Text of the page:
Ararat is a horror novel that moves along at breakneck speed whether you believe in the subject matter or not. And that puts the reader in exactly the same situation that the characters in the book find themselves in.
When an avalanche reveals an impossibility on the mountain known as Ararat a pair of adventurers Meryam and Adam become part of an expedition to explore and document what appears to be a giant boat caught within the rock of the mountain.
Is it actually the mythological Noah’s Ark? It’s huge, there’s evidence of both animals and humans having been kept there. But there’s more. There’s a box, a coffin, sealed, and something even more impossible than the idea of the boat within it.
Racing along the story spills blood and guts and makes you question everyone around you. There is fear, paranoia, and everyone no matter their faith, learns that evil does exist. Trapped on the mountain as a storm rolls in the team is slowly torn apart literally and figuratively.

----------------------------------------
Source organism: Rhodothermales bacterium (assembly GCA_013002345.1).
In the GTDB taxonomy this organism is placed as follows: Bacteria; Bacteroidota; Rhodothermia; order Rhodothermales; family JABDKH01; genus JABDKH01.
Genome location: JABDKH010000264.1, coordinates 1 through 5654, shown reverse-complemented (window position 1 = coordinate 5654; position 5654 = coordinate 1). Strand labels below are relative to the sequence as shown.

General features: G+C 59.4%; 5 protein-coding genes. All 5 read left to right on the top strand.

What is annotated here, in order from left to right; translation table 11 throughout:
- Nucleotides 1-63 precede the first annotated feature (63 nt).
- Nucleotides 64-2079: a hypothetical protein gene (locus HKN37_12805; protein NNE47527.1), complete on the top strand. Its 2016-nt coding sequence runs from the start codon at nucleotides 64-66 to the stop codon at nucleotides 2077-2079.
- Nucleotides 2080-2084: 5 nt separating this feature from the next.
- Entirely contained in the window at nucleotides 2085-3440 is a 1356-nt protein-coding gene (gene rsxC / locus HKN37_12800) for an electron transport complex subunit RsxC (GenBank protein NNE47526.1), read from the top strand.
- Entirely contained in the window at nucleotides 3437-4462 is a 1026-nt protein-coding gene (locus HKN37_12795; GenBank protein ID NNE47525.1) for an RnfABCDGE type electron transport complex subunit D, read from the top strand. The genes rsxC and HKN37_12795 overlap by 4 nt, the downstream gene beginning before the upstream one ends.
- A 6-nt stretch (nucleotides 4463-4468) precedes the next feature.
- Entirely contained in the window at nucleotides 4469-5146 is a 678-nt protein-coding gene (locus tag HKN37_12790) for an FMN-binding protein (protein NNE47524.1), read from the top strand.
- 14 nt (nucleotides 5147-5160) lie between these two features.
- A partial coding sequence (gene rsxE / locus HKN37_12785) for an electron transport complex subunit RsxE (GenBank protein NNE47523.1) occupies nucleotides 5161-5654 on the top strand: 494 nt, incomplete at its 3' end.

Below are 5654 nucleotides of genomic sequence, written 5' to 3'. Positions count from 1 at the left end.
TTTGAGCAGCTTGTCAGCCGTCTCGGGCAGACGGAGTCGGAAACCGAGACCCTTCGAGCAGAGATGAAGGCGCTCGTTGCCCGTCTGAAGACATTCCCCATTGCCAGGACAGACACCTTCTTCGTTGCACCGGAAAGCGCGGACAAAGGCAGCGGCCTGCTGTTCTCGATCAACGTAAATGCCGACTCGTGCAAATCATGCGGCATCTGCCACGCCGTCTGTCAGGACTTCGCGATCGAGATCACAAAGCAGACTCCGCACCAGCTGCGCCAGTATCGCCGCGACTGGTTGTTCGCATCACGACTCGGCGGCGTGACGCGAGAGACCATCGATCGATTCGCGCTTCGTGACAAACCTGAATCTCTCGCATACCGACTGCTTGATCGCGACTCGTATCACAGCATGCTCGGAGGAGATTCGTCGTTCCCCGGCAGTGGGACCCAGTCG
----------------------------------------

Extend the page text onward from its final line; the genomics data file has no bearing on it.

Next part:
It’s a helluva ride, and Golden delivers the story in a rapid-fire manner. There are influences of classic horrors, interpreted and told anew, and the evil is nigh unstoppable.
There are some great sequences throughout the book, and like I said at the top of the review, the story doesn’t care what your beliefs are, you get plunged into the story and it’s happening. A number of the characters feel the same way, and all they can do is hope to survive.
If the evil is older than the religions that are confronting it then what good is your faith?
The story doesn’t give us all the answers, it hints, and lets you draw your own conclusions, influenced by your own beliefs (exactly like the characters), but are they correct? I love the fact that at the end of the novel you have so many questions about the nature of things. But it’s going to be a bloody ride to get to that point.
There are a wealth of characters in the story, each of them with their own motivations and desires, something evil intends to exploit, but one character Ben Walker, who works for that highly secret American organization DARPA may be around for more in additional novels (this one is followed up with The Pandora Box which I may have to dig into).
Despite that, Walker feels like the least realized of the main and supporting characters, the reader is more wrapped up in the story of Adam and Meryam. That being said, it’s a great ride, perfect reading for those who want a little horror escapism.
It doesn’t matter if you believe in physical and spiritual evil it certainly seems to believe in us.